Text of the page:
My Favorite Personality Essay
Sultan Salahuddin Ayubi was a person of extraordinary qualities; as a military strategist, a ruler, and as a person. The person who for 20 years faced the Crusaders’ storm and ultimately drove them back was the hero of hundreds of fights. Rarely has the world seen a more noble and kind conqueror. Even his adversaries came to revere him for his unmatched military prowess, valor as a politician, and moral fortitude. He is famous for driving the Crusaders out of the Holy city of Jerusalem. Christian chroniclers recognized his valor, particularly in the chronicles of the siege of Kerak in Moab. Despite being the Crusaders’ enemy, he gained the admiration of many of them, including Richard the Lionheart. He rose to fame as a recognized illustration of the chivalric ideals rather than becoming a despised character in Europe. The Crusades are the most insane and protracted conflict in human history, during which the Christian West’s storm of murderous fanaticism erupted across western Asia.
Salahuddin ruled over Egypt, Syria, Mesopotamia, the Hijaz, and Yemen at his zenith. His greatest accomplishments are documented throughout history, but we will focus on two in particular because they are admired not only by Muslims but even by those who opposed him. The first was the crusader wars, and the second was the conquest of Jerusalem.
Origins of my favorite personality
Salahuddin Ayyubi was born in Tikrit on the West Bank of the Tigris in the year 532 AH/1137 CE, a place that is halfway between Mosul and Baghdad. His family has Kurdish ancestry and background. After being exiled from Tikrit, his father Najm ad-Din Ayyub fled to Mosul in 1139 together with his brother Asad al-Din Shirkuh. Later, he entered the service of Imad ud-Din Zangi, who appointed him commander of his Baalbek citadel. Following Zangi’s passing in 1146, his son Nur ad-Din assumed control of Aleppo and the Zangi tribe. After the death of Shirkuh in 1169, his nephew Salahudding was appointed in his place.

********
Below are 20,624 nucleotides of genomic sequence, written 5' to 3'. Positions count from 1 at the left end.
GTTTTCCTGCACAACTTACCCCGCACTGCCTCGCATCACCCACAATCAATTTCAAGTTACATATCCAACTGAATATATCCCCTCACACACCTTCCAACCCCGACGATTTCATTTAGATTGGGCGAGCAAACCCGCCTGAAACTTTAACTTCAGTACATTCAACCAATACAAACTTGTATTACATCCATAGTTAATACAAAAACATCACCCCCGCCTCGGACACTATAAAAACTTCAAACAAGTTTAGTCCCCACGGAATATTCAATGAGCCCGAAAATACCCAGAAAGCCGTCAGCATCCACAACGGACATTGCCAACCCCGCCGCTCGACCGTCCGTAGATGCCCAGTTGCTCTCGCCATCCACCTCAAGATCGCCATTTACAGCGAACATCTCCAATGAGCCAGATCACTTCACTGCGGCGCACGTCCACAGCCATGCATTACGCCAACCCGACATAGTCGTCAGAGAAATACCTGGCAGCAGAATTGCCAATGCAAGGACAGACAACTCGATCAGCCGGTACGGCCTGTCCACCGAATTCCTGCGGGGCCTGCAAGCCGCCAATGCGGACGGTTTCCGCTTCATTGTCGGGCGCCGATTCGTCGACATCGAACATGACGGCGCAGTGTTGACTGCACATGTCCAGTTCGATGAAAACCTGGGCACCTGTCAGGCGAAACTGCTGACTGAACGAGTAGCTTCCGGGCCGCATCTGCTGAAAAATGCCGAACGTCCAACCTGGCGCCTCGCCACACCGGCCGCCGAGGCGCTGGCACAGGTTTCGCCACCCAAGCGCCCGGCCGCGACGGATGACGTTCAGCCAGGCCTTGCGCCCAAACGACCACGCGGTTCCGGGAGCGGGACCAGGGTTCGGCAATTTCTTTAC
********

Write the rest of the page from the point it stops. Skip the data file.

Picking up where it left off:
For nearly three centuries, Christianity waged war against Muslims in expedition after expedition, until failure produced lassitude, and superstition itself was disproved by its efforts. Europe was starved of people and resources and was in danger of social collapse, if not total extermination. Millions of people died from sickness, famine, and combat, and the Cross-bearing warrior was humiliated by every atrocity imaginable. To save the Holy Land from Muslim control, Peter the Hermit and his supporters incited the Christian West into a crazed religious frenzy. According to Hallam, “every method was employed to incite an epidemical hysteria.”
To stop Crusader reinforcements from Karak and Shaubak along the Nablus road, Salahuddin crossed the Jordan River and captured several prisoners. While this took place, Guy of Lusignan’s main Crusader force relocated from Sepphoris to al-Fula. Salahuddin marched to Ain Jalut and dispatched 500 skirmishers to harry their force. The Ayyubids unpredictably moved down the stream of Ain Jalut as the Crusader force—recognized as the largest army the kingdom had ever generated from its resources, but outmatched by the Muslims—advanced. However, Raynald of Châtillon harried Muslim commercial and pilgrimage routes with a fleet in the Red Sea, a water route that Salahuddin needed to keep open, after a few Ayyubid expeditions, including attacks on Zir’in, Forbelet, and Mount Tabor. Salahuddin prepared a fleet of 30 galleys in response and attacked Beirut in 1182.
Salahuddin seized the majority of the Kingdom of Jerusalem in July 1187. He engaged Guy of Lusignan, King Consort of Jerusalem, and Raymond III of Tripoli on July 4, 1187, at the Battle of Hattin. The Salahuddin army, determined to win, wiped out the majority of the Crusader army in this single encounter. It was a significant setback for the Crusaders and a turning moment in their history as the Christians have now entered a truce with Salahuddin for their survival.
Raynald de Châtillon attacked Muslim caravans. The members of these caravans had recited the Crusader-Muslim truce to win his pity but he had ignored them and insulted their prophet Muhammad before killing and torturing many of them. Salahuddin took an oath to personally put Raynald to death after learning this.
The Third Crusade focused all of Europe’s resources on one project, namely the conquest of Jerusalem. But the full force of Europe and the combined wealth of its kings could only lay claim to one, a small fortress, Acre. Salahuddin triumphantly made his way back to Damascus, where his fellow countrymen hailed him as a model of bravery and chivalry. He had brought the Muslim community together to face a common enemy, something that few had done before him.
The rest of his days were devoted to prayer and almsgiving as he built schools, hospitals, and a just government in his domains. On March 4th, 1193, this prince of warriors and my favorite personality passed away and was buried in Damascus.